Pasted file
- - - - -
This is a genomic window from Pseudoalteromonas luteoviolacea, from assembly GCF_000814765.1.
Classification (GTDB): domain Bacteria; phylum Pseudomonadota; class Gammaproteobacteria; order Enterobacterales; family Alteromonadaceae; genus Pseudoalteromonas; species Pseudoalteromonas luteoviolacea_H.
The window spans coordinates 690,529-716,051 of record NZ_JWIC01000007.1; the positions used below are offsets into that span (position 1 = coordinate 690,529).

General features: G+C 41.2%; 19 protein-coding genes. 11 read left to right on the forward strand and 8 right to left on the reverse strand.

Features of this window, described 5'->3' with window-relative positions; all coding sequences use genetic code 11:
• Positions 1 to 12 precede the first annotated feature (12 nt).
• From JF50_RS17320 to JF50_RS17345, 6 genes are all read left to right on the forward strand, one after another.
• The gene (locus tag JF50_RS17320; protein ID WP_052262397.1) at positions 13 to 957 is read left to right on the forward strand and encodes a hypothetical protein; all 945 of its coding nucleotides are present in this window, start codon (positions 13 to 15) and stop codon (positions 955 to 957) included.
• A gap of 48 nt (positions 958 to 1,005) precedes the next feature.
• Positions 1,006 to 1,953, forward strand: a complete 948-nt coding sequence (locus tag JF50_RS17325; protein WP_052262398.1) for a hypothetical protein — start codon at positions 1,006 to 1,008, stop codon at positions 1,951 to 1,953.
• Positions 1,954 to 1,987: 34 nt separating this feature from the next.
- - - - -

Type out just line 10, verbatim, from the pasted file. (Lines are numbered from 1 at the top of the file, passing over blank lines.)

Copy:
• Positions 1,006 to 1,953, forward strand: a complete 948-nt coding sequence (locus tag JF50_RS17325; protein WP_052262398.1) for a hypothetical protein — start codon at positions 1,006 to 1,008, stop codon at positions 1,951 to 1,953.